Iconic image of Glasgow goes under hammer

The photograph taken in the Gorbals from 1948
The photograph taken in the Gorbals from 1948
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It is one of the most famous photographs of post-war Glasgow, capturing its grit and grime as well as its heart.

Now, a famous image of two young boys in one of the city’s notorious slums, taken by the esteemed documentary and press photographer, Bert Hardy, is to go under the hammer.

Photographer Bert Hardy at work. Picture: Tim Mercer/Shutterstock

Photographer Bert Hardy at work. Picture: Tim Mercer/Shutterstock

“The Gorbals”, a stark black- and-white photograph, was taken by Hardy in 1948, a time when thousands of families were living in squalid tenement blocks.

The image captures two young boys in tatty clothing playing in a street in the area to the south of the River Clyde, surrounded by the dilapidated, overcrowded housing stock.

Hardy had been sent to Glasgow by his employers, the Picture Post, a prominent photo-journalistic magazine which ran from 1938 to 1957, echoing the tone and content of Life, the long-running US publication.

Intrigued by the Gorbals’ unwanted reputation as being among the worst slums in all of Europe, the London-born photographer captured the decay, but also something of the city’s spirit – the youngsters in his frame are walking arm in arm along the long demolished Clelland Street, wearing cheery smiles.

Indeed, despite being one of the first photographers to enter the liberated Belsen, and a career which saw him travel as far afield as Tibet, the picture he took in Glasgow – one syndicated and reproduced around the world – remained his most cherished work.

“It’s my favourite picture,” he would later reflect. “It reminds me of what I was like when I was a kid. In this story I concentrated on the children, and how they kept their spirits up in conditions which were often dreadful.”

The two young boys, then aged around seven, were later identified as Les Mason and his friend George Davis. Both went on to work in the Clyde shipyards. Mason died in 2011 at the age of 70 while Davis died in 2002 aged 61.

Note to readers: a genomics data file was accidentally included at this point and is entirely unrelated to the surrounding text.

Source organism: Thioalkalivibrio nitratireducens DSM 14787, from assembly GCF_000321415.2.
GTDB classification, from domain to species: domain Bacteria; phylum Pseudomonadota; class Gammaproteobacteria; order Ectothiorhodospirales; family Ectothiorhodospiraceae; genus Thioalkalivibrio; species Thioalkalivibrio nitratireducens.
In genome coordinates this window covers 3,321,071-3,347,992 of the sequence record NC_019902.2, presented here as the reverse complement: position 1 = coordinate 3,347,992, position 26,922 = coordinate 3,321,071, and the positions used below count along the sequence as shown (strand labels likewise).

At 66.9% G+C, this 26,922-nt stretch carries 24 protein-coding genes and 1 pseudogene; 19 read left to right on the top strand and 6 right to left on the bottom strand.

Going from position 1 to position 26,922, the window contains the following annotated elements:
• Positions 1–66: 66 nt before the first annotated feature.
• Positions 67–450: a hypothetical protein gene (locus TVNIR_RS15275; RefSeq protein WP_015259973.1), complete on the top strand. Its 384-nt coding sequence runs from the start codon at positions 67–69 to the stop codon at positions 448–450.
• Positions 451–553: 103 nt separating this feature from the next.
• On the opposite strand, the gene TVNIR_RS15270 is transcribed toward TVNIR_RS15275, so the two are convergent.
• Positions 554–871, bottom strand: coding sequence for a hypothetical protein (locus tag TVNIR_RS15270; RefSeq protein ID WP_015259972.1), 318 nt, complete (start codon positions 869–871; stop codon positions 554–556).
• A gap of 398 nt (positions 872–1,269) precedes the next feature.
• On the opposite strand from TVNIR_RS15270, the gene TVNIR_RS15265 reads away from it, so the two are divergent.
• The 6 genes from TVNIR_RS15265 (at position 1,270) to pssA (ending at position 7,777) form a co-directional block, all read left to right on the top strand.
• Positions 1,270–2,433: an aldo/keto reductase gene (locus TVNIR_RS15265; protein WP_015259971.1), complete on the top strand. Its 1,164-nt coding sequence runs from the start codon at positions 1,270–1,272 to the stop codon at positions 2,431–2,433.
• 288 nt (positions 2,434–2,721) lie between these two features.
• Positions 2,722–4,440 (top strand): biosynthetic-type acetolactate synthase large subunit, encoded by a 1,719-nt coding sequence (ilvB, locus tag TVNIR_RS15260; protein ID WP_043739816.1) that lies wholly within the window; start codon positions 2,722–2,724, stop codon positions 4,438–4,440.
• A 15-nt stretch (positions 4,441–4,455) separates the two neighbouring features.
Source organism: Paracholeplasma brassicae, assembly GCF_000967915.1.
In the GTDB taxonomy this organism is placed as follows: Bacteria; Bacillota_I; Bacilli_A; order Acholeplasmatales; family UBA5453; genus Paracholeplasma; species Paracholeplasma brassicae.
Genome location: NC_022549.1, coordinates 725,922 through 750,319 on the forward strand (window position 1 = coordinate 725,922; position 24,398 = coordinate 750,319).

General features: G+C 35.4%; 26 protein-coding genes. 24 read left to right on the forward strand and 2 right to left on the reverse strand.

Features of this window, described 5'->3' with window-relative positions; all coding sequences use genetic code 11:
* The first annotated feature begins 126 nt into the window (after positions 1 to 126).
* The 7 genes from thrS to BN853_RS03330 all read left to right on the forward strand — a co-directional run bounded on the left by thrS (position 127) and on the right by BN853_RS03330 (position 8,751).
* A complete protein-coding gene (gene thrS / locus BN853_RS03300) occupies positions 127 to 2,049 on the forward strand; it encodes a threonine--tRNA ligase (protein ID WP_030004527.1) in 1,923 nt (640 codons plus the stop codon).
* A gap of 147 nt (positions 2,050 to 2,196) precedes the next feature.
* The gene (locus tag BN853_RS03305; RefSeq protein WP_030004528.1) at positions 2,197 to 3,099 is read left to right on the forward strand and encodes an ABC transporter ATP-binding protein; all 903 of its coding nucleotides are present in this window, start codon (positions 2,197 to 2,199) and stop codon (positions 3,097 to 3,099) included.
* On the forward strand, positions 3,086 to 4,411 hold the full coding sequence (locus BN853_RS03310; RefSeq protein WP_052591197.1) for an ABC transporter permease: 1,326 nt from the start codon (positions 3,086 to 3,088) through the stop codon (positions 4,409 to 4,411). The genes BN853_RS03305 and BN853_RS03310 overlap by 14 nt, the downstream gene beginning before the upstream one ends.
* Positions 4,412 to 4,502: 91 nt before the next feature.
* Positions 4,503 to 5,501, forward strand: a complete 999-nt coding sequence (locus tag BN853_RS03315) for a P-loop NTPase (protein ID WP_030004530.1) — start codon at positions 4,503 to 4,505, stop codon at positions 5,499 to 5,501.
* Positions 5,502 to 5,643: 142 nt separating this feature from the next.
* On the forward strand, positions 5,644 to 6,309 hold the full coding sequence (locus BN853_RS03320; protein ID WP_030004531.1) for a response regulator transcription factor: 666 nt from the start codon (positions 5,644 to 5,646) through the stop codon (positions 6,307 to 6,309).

The former’s family said Mason had not been aware it was him in Hardy’s photograph until the 1980s, but that he felt proud of his link with Glasgow’s past.

Hardy, whose work continues to be exhibited around the world, always maintained that he became a photographer by accident. His first best-selling picture was taken with an old plate camera in 1936, when he captured an image of George V and Queen Mary passing through a London street during the Silver Jubilee celebrations.

An enterprising young Hardy printed up 200 postcards of the picture, selling them for 6d apiece. He died in 1995 at the age of 82.

More than 70 years after his Gorbals image was captured for posterity, it is among a clutch of photographs by Hardy that will be sold next month by Gildings Auctioneers, situated in Market Harborough, near Leicester.

The photograph comes from the family collection of Hardy’s personal developer, Charles Keeble, who honed his skills at the Picture Post darkroom.

Will Gilding, director and specialist of 20th century sales at the East Midlands auction house, said: “To many people the name Bert Hardy won’t mean anything, but show them one of his most famous photographs from the late 1940s and the response will be entirely different.

This is because Hardy was a photographer who worked for Picture Post magazine during the Second World War through to the late 1950s, and during that time he captured his trademark stark and evocative images of the struggles of inner city life.

“This proves to be such a powerful image from this pivotal moment in British history. It was so powerful that Hardy himself reflected that it was his favourite picture.”

The auction, on 2 December, also includes work by photographers such as Thurston Hopkins, Tim Gidal, and John Chillingworth, all of whom worked alongside Hardy at the Picture Post in the mid 20th century.

Gilding added: “Photography is a very exciting area of the art market at present, and this collection offers buyers the chance to acquire very strong 20th century images from as little as £100 up to potentially £1,000 for the more iconic photographs.

“There are some very powerful images here, often forcing us to reflect on dark troubled days, but all capturing the warmth and the inherent hope of humanity.”